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ever kissed the book to secure a decree from his lordship, the barrister, for body or goods.

“Ha! Paddy”—said I—“ how are you, Paddy ? What wind, man, has blown you so far north ?” - “Och ! master,” exclaimed Pat, with a nasal twang, furling at once his large black eyebrows, which gave a totally different expression to his face, from the down-look he usually wore—“ is't your young honour's self—if I knew your reverence till I looked at you, bad luck to me, Paddy Murtoch.”

“Well, Paddy,” continued I, “now you see I am my own self—what brought you hither with all the haste of a sheriff's officer ? I hope my father is well. Any thing extraordinary ?”

“ Troth, I can't say that there is --people die every day. Devil a bit of a river will run away with your eyes, master,”—and he screwed as much pleasure and congratulation into his face as he could, so that I was prepared to hear news of a smiling nature" But here it is, all in black and white,” continued Paddy, fumbling in his pocket, and at length delivering me the following note from

my father.

56 Dear Charles,--My wife died suddenly yes

terday.--I should be glad to see you here immediately. Your affectionate father, J. C. T.”

If my house, that stood in substance tangible before my sight, had melted into invisibility, I should not have been more astounded. Had I been told that my father was no more, I should have been less surprised. In short, such an event as my stepmother's death I had never contemplated. Of all women she appeared to me most likely to live the longest. It was impossible to look at her and to think of the grave.-No-her looks indicated full health, vigour of mind and body, and she had all that attachment about her to the interests of this world which at once gave assurance that she had no notion of quitting it. In fact, she demonstrated by her actions that it was her intention to outlive my father many a year.

The moment I had read the above note, I put it into my poor Mary's hand, who had come to the door to meet me, with that countenance of pleasure, which, in a good wife, says, without a tongue, « Welcome home, my dearie,”-and while she was glancing her eye over its contents, I cast mine on the comical phiz of Paddy. One side of his face

was drawn up, with Irish humour strongly charactered on it, whilst on the other cheek his eye and mouth, by an expressive depression, painted a melancholy gloom like satirical sorrow.

“Oh !" exclaimed my wife, on returning me the note, “I must go with you—it is our duty.”

Paddy turned to her his joyful half look, which said in very plain language-"no unpleasant duty, faith !"~I would have knocked the fellow down for his impertinence, had he not instantly wheeled round his other cheek with this apology_“Yes, I know

you
feel for

your

father's loss." “Good God !” said I, “ Paddy, how did this mournful event happen ? Was my father at home ? Tell me all about it, man.”

“ The master," answered Paddy, “ was at Armagh. The mistress returned home yesterday morning from seeing your sister's children. She calls me-- Paddy,' says she, There's no luck about the house now—the calves are all dyingthe cows give no milk-little Robert has broken his leg--and that dog,' pointing to old Snap, 'is going mad-catch him, Paddy,' says she, “this minute, and hang him up.' Och!' says I, “missay, 'O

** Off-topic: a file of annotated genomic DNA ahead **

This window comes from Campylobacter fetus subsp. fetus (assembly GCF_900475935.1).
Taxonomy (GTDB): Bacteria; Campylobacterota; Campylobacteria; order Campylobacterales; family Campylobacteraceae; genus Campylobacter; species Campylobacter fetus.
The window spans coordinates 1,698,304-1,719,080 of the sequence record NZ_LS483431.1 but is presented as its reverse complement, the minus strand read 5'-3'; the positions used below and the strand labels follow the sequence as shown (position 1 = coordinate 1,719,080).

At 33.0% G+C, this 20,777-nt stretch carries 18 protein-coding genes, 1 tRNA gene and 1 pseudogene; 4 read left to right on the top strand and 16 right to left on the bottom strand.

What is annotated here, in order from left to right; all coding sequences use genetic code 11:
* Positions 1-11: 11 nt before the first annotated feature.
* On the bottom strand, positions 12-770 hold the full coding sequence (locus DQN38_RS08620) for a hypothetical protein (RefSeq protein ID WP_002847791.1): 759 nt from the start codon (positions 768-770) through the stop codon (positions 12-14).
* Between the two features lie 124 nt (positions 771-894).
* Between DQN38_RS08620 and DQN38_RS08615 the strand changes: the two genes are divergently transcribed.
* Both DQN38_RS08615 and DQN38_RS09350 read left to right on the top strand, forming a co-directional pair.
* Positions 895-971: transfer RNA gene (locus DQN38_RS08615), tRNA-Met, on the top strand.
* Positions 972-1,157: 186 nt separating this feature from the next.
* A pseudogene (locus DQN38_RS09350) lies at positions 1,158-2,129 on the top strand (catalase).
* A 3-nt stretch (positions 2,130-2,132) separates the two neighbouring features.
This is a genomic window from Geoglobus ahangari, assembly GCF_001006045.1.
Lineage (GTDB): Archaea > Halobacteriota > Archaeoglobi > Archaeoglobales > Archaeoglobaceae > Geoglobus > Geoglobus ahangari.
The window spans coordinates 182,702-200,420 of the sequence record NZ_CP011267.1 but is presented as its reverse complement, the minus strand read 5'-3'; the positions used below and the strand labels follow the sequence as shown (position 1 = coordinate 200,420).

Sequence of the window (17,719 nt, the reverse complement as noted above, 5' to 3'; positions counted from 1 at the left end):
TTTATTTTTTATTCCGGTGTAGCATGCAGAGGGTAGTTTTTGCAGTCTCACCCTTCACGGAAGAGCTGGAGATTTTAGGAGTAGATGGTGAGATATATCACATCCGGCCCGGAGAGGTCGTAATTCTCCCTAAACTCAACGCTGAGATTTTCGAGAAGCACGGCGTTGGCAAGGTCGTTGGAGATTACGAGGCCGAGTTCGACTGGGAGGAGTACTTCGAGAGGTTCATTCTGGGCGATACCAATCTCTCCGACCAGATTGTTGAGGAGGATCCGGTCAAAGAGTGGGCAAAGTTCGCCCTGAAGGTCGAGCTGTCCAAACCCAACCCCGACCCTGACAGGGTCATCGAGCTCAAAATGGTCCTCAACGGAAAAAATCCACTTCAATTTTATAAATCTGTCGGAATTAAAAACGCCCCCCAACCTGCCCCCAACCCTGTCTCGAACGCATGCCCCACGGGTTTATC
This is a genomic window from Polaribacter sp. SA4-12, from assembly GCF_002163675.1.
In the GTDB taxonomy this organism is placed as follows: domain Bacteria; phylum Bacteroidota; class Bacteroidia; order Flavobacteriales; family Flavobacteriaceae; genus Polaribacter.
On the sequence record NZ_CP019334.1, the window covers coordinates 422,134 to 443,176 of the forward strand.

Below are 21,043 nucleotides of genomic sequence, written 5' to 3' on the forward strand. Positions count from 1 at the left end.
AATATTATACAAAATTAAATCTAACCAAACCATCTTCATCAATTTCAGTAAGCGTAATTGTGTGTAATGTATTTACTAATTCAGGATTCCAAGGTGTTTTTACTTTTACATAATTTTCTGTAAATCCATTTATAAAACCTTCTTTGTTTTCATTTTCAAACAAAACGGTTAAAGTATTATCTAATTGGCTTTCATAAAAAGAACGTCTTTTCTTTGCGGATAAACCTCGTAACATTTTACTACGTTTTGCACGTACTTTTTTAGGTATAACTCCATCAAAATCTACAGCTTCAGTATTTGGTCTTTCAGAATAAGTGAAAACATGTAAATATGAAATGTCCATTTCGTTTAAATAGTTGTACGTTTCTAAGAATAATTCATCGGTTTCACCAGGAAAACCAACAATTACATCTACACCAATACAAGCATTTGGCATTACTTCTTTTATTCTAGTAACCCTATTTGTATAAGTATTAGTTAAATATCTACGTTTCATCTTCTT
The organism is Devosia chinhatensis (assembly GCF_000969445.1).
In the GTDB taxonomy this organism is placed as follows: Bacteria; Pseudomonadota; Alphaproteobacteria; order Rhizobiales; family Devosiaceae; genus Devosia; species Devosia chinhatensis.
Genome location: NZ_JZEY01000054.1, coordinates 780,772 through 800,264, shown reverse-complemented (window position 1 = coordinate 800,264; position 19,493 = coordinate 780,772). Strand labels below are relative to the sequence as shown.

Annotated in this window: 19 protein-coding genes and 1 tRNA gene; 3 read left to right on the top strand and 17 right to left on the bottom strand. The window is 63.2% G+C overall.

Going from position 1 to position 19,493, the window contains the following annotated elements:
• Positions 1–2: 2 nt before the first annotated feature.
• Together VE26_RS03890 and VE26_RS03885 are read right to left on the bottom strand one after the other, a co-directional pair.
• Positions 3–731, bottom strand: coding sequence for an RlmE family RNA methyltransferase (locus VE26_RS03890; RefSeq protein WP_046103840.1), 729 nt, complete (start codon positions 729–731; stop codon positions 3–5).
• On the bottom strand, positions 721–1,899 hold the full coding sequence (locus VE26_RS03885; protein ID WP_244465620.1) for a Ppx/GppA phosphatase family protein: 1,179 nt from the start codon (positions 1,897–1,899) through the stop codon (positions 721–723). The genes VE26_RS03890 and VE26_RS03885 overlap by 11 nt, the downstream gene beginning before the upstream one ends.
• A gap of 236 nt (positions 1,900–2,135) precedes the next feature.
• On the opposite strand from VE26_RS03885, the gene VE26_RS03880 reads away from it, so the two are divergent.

tress jewel, but sure you won't kill old Snap ?

But I will,' says she, laying hold of him by the neck; “get me a rope directly. You know, your honour, whatever she said must be done. So, • very well, mistress,' says I, and away to the stable for a halter went myself; but before the crier could

yes,

O

yes, O yes,' I heard the mistress shout out, ‘murder !'-no it was, God save me !' and thump she came on the hard street. All the girls and all the boys came flocking round her-lifted her up, and we carried her in and put her to bed—but she never spoke one word. Three doctors were sent for, but not a drop of blood would come; and before the master could get home in a coach from Armagh, the mistress was as dead as a door-nail. All the doctors say she died of plexy, that is, for want of breath."

During this narration, Paddy's face alternately expressed joy and pretended sorrow. He obviously considered that he was giving me pleasing news ; and when I indicated the disgust I felt at his hypocritical countenance, he continually changed its expression, but with a leer of incredulity as though he knew that it could not wound my heart deeply.

I certainly could not shed a tear on the occasion. A degree of melancholy, however, stole over my mind as I reflected upon the uncertainty of human life, and the vanity of terrestrial things. Such an event, so awfully sudden, and so dreadful in its visitation on my poor father, affected my heart ; and it had such an effect in sobering the high spirits which my late accumulation of good fortune had excited, that we journeyed to my father's without my imparting to my wife and daughter the circumstance of our great increase of wealth.

On entering the house my sisters burst into a fresh paroxysm of sorrow : I thought the poor girls would have sobbed their lives away ; and my wife and daughter joined them, for pity produced an effect upon them similar to sorrow, and really I sympathized most sincerely in their grief. It is impossible to behold young females deprived of the tender care of a mother, at a period when her watchful eye is of incalculable value, without deep emotion. I turned away and wept, as I thought of their case, and of the agitation of their innocent breasts : any overflow of sorrow on my part would have been attributed to affectation, and I therefore

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